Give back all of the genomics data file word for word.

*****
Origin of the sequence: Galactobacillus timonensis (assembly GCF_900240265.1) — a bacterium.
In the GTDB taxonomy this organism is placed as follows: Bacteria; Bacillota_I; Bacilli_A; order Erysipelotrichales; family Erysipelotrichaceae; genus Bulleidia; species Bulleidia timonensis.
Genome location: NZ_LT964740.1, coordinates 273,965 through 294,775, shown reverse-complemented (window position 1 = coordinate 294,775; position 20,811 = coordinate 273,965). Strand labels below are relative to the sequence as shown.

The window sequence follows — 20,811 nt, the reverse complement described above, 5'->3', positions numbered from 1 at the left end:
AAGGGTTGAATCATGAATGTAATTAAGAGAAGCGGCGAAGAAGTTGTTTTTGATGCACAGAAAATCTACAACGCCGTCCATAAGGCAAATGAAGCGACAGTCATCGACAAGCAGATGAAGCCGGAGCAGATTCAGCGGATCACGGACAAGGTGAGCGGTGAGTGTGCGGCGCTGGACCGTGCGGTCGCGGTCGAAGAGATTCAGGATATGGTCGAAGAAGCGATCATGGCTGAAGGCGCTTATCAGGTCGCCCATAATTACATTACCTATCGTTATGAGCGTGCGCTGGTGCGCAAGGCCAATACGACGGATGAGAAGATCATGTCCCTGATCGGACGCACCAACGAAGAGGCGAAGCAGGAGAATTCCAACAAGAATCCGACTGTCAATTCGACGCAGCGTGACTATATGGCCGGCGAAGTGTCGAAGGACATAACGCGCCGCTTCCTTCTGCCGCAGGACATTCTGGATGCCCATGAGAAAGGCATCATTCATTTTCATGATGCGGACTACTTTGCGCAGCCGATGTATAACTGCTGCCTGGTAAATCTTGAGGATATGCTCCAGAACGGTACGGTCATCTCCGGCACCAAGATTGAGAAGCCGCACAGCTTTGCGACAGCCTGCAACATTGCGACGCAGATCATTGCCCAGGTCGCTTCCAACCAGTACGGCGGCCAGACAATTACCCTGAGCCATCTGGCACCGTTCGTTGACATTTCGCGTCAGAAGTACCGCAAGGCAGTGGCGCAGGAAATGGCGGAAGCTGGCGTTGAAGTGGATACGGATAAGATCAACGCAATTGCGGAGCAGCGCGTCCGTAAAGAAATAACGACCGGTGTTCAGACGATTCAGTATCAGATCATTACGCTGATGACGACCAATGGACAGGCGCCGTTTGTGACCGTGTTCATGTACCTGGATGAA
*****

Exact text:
Origin of the sequence: Galactobacillus timonensis (assembly GCF_900240265.1) — a bacterium.
In the GTDB taxonomy this organism is placed as follows: Bacteria; Bacillota_I; Bacilli_A; order Erysipelotrichales; family Erysipelotrichaceae; genus Bulleidia; species Bulleidia timonensis.
Genome location: NZ_LT964740.1, coordinates 273,965 through 294,775, shown reverse-complemented (window position 1 = coordinate 294,775; position 20,811 = coordinate 273,965). Strand labels below are relative to the sequence as shown.

The window sequence follows — 20,811 nt, the reverse complement described above, 5'->3', positions numbered from 1 at the left end:
AAGGGTTGAATCATGAATGTAATTAAGAGAAGCGGCGAAGAAGTTGTTTTTGATGCACAGAAAATCTACAACGCCGTCCATAAGGCAAATGAAGCGACAGTCATCGACAAGCAGATGAAGCCGGAGCAGATTCAGCGGATCACGGACAAGGTGAGCGGTGAGTGTGCGGCGCTGGACCGTGCGGTCGCGGTCGAAGAGATTCAGGATATGGTCGAAGAAGCGATCATGGCTGAAGGCGCTTATCAGGTCGCCCATAATTACATTACCTATCGTTATGAGCGTGCGCTGGTGCGCAAGGCCAATACGACGGATGAGAAGATCATGTCCCTGATCGGACGCACCAACGAAGAGGCGAAGCAGGAGAATTCCAACAAGAATCCGACTGTCAATTCGACGCAGCGTGACTATATGGCCGGCGAAGTGTCGAAGGACATAACGCGCCGCTTCCTTCTGCCGCAGGACATTCTGGATGCCCATGAGAAAGGCATCATTCATTTTCATGATGCGGACTACTTTGCGCAGCCGATGTATAACTGCTGCCTGGTAAATCTTGAGGATATGCTCCAGAACGGTACGGTCATCTCCGGCACCAAGATTGAGAAGCCGCACAGCTTTGCGACAGCCTGCAACATTGCGACGCAGATCATTGCCCAGGTCGCTTCCAACCAGTACGGCGGCCAGACAATTACCCTGAGCCATCTGGCACCGTTCGTTGACATTTCGCGTCAGAAGTACCGCAAGGCAGTGGCGCAGGAAATGGCGGAAGCTGGCGTTGAAGTGGATACGGATAAGATCAACGCAATTGCGGAGCAGCGCGTCCGTAAAGAAATAACGACCGGTGTTCAGACGATTCAGTATCAGATCATTACGCTGATGACGACCAATGGACAGGCGCCGTTTGTGACCGTGTTCATGTACCTGGATGAA